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C++ compiler optimization: /fp:fast fails to honour cast from single to double in x64 by PhilAtkin


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Type: Bug
ID: 719105
Opened: 1/18/2012 3:52:08 AM
Access Restriction: Public
Moderator Decision: Sent to Engineering Team for consideration
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Description

double s;
float *p;

...

s += (double)(*p) * (double)(*p);

Under some circumstances the multiplication compiles to a _single_ precision operator, MULSS. This can lead to overflows, the avoidance of which is the objective of the cast. From my understanding of /fp:fast, this does not fall within the imprecision latitude that's intended.

Assignment to a temporary double solves the problem in this instance.
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Posted by PhilAtkin on 1/25/2012 at 3:41 AM
I wanted to say that this is the most thoughtful, constructive response I've ever had from Microsoft on any subject - and that's not just because you agreed with me! Thanks,

Phil Atkin
Pixel Analytics
Posted by Microsoft on 1/24/2012 at 1:52 PM
Good news. There is consensus that the generated code violates the intent of /fp:fast. I've implemented a fix to the optimizer for inclusion in the next release of Visual Studio. This issue will be resolved as fixed once this is finalized.

Thanks again for reporting this issue and helping to make VC++ even better. As always please respond with any additional questions or concerns.

ian Bearman
VC++ Code Generation and Optimization Team
Posted by Microsoft on 1/23/2012 at 1:35 PM
First, thanks for reporting this issue. What is happening (as you’ve pointed out) is that the compiler is performing the multiplication at single-precision instead of at double-precision as specified in the source code. This transformation only occurs under /fp:fast as the complier believes that this results in an acceptable loss of precision.

Thus we come to the crux of the problem: is doing the multiply at a lower precision appropriate under /fp:fast? The documentation is fuzzy at best. As Mike Danes helpfully pointed out it does say that typecasts may not occur and it also says that "in some instances the compiler may choose to perform intermediate expressions at a lower precision than specified in the source code".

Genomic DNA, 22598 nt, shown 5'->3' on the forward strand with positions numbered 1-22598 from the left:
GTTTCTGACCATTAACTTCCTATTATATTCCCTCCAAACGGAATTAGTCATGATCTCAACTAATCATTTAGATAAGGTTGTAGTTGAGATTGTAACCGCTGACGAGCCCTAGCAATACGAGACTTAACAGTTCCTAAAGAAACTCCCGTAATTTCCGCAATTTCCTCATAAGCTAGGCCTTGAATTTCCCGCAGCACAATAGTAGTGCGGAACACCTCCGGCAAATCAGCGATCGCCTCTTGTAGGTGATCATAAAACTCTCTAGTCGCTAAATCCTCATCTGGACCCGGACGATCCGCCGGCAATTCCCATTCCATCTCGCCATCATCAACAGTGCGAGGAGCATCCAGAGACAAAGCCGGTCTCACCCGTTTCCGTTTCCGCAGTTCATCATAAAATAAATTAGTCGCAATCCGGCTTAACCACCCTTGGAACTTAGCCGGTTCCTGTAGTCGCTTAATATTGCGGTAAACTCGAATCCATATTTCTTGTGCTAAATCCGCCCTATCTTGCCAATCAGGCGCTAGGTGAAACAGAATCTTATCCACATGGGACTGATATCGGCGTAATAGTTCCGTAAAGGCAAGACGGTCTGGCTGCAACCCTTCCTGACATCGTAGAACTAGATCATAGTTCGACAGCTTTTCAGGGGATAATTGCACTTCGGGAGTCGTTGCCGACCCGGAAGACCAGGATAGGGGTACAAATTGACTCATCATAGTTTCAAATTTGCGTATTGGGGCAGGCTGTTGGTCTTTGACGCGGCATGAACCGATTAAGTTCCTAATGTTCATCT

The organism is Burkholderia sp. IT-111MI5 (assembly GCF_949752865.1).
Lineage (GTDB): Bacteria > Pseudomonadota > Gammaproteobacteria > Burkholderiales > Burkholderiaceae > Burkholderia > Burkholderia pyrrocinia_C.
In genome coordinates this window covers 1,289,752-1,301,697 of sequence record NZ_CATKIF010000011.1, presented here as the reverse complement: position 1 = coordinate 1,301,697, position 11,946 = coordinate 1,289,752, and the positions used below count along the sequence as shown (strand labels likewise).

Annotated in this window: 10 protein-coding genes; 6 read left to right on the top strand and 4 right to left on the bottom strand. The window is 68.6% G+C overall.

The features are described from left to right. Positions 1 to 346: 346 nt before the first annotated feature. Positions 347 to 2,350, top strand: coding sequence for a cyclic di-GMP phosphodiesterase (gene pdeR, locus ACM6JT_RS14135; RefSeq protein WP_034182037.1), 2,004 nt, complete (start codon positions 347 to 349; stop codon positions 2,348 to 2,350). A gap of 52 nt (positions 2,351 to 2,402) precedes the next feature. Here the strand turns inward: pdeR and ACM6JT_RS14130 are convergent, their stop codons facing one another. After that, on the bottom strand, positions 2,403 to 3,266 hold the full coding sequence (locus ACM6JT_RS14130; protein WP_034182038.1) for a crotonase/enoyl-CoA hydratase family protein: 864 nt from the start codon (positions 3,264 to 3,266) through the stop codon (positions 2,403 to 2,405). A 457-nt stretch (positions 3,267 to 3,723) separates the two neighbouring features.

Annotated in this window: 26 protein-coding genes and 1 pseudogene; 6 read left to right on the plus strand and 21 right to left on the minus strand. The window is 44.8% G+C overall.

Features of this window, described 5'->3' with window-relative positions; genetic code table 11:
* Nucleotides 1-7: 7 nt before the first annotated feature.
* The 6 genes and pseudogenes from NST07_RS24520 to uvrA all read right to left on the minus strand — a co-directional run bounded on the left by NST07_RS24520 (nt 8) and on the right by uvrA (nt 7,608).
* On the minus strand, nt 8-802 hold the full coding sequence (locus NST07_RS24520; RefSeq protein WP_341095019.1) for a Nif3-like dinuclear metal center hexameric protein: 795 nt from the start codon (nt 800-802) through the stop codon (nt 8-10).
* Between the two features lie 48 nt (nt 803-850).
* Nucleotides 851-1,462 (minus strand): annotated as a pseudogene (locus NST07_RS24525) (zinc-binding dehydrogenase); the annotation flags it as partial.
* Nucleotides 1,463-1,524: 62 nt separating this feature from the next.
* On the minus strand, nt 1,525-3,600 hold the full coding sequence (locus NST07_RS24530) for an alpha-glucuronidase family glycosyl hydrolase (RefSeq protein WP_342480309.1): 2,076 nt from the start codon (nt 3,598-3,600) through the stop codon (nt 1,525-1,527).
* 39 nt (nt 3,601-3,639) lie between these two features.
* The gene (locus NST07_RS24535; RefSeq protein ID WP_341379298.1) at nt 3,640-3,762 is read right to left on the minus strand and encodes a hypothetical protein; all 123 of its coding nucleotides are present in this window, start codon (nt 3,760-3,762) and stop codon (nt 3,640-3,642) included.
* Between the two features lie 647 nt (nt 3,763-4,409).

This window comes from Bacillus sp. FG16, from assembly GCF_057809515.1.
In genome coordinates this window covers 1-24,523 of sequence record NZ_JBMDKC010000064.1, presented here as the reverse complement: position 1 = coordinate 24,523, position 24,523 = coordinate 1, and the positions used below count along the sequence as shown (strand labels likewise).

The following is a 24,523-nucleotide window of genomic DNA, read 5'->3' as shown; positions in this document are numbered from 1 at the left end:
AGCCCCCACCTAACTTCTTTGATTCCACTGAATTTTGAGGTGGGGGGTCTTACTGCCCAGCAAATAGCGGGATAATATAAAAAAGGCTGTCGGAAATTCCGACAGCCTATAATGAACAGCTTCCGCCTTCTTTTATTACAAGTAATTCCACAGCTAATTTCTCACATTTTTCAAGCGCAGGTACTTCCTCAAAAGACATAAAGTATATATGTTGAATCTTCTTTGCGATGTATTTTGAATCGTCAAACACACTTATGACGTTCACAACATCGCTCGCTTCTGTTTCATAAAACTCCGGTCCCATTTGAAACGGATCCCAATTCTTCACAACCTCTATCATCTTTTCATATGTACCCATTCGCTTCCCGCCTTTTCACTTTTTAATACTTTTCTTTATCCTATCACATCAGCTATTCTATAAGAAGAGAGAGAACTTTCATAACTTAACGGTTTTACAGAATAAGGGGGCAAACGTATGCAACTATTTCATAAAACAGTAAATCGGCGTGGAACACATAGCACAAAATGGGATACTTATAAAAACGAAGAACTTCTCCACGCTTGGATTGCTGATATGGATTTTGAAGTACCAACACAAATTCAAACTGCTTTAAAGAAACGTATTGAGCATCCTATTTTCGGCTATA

Regardless of what the documentation says, the fact that we get such an incorrect answer, that is clearly not a rounding error, makes this appears to be outside of at least the spirit of the specification. I'm in the processes of talking this over with a couple of other experts in this area. I'll let you know shortly what we (MSFT) decide regarding this issue.

In the meantime it sounds like you have some acceptable workarounds. I’m keeping an eye on this thread, so if you have any other questions please feel free to post them while I work on this.

thanks,
ian Bearman
VC++ Code Generation and Optimization Team
Posted by Mike Danes on 1/19/2012 at 2:24 AM
According to the compiler documentation it appears that this is how it's supposed to work:

http://msdn.microsoft.com/en-us/library/Aa289157#floapoint_topic9

"Rounding at assignments, typecasts and function-calls may not always occur"
Posted by MS-Moderator10 [Feedback Moderator] on 1/18/2012 at 6:35 PM
Thank you for submitting feedback on Visual Studio 2010 and .NET Framework. Your issue has been routed to the appropriate VS development team for investigation. We will contact you if we require any additional information.
Posted by MS-Moderator01 on 1/18/2012 at 6:27 PM
Thank you for your feedback, we are currently reviewing the issue you have submitted. If this issue is urgent, please contact support directly(http://support.microsoft.com)
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